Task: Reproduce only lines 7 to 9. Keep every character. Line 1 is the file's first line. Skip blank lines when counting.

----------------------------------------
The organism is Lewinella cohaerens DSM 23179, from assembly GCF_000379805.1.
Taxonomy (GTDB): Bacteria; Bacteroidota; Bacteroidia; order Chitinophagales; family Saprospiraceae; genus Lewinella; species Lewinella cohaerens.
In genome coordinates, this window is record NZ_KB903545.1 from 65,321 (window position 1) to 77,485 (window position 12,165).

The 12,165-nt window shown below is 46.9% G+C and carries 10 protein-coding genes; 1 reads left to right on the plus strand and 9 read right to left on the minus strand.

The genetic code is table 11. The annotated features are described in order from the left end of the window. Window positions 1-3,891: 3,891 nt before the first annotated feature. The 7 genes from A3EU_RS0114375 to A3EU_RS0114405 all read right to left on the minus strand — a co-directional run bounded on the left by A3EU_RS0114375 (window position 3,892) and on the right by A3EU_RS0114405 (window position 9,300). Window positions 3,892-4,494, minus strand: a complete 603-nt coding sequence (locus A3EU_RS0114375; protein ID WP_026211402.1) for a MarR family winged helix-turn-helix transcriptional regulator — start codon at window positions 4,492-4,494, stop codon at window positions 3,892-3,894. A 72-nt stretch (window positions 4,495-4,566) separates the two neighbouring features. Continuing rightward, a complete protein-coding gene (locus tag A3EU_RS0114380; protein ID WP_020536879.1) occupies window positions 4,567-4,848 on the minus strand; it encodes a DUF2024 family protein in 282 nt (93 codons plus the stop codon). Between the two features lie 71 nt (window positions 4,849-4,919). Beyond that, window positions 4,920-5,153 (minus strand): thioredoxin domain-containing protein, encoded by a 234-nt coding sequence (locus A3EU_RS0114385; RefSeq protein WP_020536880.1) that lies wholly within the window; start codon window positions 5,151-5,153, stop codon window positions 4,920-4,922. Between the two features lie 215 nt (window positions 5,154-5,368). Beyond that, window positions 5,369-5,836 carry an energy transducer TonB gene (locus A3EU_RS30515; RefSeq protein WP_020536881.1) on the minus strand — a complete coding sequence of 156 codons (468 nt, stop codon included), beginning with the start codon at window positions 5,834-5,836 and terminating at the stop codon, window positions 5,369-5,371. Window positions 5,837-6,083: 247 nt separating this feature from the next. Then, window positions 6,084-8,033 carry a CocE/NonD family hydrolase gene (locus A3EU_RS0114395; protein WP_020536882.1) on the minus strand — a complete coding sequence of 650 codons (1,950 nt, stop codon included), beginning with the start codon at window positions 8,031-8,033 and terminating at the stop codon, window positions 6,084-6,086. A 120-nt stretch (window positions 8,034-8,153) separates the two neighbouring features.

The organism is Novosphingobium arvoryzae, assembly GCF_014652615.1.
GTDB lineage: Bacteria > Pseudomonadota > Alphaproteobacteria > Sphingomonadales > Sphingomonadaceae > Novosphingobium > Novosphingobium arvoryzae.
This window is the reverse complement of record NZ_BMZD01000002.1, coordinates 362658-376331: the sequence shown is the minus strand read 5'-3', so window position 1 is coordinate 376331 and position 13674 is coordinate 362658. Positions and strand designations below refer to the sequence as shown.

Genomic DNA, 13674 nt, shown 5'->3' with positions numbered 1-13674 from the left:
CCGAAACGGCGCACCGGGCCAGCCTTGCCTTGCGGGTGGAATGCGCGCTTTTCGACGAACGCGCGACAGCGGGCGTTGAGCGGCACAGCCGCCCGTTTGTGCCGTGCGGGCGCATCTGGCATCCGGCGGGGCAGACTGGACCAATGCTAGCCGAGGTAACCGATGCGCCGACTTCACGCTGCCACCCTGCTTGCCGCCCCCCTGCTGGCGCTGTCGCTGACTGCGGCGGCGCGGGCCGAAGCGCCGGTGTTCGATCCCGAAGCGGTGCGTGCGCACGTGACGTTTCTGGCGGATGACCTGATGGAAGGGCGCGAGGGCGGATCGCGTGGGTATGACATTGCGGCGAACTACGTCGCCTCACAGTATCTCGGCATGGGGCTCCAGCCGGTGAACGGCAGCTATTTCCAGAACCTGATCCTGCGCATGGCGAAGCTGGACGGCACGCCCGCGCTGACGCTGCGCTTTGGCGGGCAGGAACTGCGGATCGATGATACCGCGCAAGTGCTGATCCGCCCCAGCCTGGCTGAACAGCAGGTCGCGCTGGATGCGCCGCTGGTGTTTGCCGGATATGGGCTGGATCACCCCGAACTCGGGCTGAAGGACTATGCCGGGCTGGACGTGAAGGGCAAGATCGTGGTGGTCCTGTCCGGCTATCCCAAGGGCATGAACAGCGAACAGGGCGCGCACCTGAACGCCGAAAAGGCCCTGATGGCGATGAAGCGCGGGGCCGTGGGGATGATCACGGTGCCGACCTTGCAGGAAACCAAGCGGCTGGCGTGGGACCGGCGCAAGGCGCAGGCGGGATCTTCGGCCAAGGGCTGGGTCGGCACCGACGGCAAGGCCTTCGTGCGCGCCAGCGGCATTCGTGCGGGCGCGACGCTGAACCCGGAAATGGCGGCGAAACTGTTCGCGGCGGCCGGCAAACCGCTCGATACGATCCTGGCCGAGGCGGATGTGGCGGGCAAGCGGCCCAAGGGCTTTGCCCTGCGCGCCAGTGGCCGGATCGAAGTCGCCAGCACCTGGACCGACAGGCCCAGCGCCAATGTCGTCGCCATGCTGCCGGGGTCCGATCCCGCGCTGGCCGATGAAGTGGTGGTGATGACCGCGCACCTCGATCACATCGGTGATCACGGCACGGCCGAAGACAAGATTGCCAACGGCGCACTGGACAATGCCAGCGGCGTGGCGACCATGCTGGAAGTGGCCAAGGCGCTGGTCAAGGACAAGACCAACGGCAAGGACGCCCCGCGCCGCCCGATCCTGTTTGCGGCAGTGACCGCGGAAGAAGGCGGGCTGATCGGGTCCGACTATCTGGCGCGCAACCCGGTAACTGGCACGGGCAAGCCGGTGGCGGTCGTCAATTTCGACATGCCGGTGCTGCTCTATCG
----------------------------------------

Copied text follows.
GTDB lineage: Bacteria > Pseudomonadota > Alphaproteobacteria > Sphingomonadales > Sphingomonadaceae > Novosphingobium > Novosphingobium arvoryzae.
This window is the reverse complement of record NZ_BMZD01000002.1, coordinates 362658-376331: the sequence shown is the minus strand read 5'-3', so window position 1 is coordinate 376331 and position 13674 is coordinate 362658. Positions and strand designations below refer to the sequence as shown.

Genomic DNA, 13674 nt, shown 5'->3' with positions numbered 1-13674 from the left: